25. Codifying A Social Culture: Policy<br /><ul><li> Encouragement and support
  26. Why policy is needed
  27. Cases when it will be used, distributed
  28. Oversight, notifications, and legal implications
  29. Guidelines
  30. Identity and transparency
  31. Responsibility
  32. Confidentiality
  33. Judgment and common sense
  34. Best practices
  35. Tone
  36. Expertise
  37. Respect
  38. Quality
  39. Additional resources
  40. Training
  41. Operational Guidelines
  42. Escalation
  43. Policy examples available at wiki.altimetergroup.com</li></ul>Source: Charlene Li, Altimeter Group<br />
  44. Be professional, kind, discreet, authentic. Represent us well. Remember that you can’t control it once you hit “update.”<br />
  45. Testing the policies: Refining, Educating<br />
  46. Operational guidelines need to be specific and include examples<br />
  47. Your organization has a social culture if ….<br />Treats skepticism as a conversation starter, not stopper<br />Leaders understand the power behind the tools<br />Leaders are open to reverse mentoring if needed<br />Describe results<br />Social is the cultural norm<br />Try it and fix it approach<br />Value learning<br />Social media policy is not just a piece of paper<br />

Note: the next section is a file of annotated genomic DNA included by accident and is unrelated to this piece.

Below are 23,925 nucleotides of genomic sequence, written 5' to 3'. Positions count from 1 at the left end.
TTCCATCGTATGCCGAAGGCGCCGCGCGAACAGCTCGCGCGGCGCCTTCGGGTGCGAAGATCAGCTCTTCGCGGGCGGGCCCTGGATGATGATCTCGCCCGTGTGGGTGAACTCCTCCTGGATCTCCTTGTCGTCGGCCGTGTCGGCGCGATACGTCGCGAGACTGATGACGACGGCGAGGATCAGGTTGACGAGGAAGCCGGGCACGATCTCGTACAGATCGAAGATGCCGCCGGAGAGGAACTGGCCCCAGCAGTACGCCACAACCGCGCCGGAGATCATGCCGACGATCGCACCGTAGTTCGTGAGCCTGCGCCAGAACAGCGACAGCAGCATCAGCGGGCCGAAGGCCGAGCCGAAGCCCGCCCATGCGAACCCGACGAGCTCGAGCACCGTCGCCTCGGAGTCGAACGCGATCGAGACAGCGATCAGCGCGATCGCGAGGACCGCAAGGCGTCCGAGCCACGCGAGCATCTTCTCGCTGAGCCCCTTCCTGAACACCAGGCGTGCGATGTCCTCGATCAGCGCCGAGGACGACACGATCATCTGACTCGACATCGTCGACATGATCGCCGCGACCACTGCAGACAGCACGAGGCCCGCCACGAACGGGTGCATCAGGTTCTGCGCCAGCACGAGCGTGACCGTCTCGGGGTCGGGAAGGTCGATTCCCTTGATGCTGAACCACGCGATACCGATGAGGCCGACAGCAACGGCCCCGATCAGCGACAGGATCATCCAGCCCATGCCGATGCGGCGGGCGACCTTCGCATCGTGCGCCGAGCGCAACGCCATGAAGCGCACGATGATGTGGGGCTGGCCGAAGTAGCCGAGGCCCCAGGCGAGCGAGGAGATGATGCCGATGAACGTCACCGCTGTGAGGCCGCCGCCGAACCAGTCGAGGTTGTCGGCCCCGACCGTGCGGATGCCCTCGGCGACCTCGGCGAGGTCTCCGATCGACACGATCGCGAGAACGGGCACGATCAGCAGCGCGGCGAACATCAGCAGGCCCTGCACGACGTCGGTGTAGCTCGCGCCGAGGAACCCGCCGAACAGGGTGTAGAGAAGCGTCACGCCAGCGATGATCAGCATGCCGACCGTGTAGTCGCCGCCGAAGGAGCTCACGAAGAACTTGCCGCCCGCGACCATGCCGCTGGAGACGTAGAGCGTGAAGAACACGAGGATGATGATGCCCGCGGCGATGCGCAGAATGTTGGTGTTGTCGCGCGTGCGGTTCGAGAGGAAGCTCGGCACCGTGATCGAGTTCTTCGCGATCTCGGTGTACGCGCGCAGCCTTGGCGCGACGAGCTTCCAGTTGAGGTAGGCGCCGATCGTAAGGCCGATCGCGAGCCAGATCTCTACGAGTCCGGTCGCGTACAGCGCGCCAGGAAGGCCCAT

48. Reflection:<br />How social is your organization’s culture?<br />NOT AT ALL<br />VERY<br />Somewhere in between? <br />Flickr photos by heydee and intherough<br />
  49. Theme 2: Transparency<br />Networked Nonprofits consider everyone inside and outside <br />of the organization resources for helping them to achieve their goals<br />
  50. The Nonprofit Fortress<br />
  51. Transactionals<br />
  52. Transparent<br />Sponges<br />
  53. Do we have to share everything?<br />Flickr by uncorneredmarket<br />
  54. Share Pairs<br />Is your organization’s work style more like a Fortress, Transactional, or Transparent?<br />If your organization’s default approach was that everything you did was “open,” what would you keep private?<br />Photo by Franie<br />
  55. Before I built a wall I'd ask to knowWhat I was walling in or walling out,And to whom I was like to give offense.Something there is that doesn't love a wall, that wants it down.<br />- Robert Frost <br />The Mending Wall by Robert Frost<br />
  56. Use social media tools to organize, mobilize, raise funds, and communicate with constituents but outside of institutional walls <br />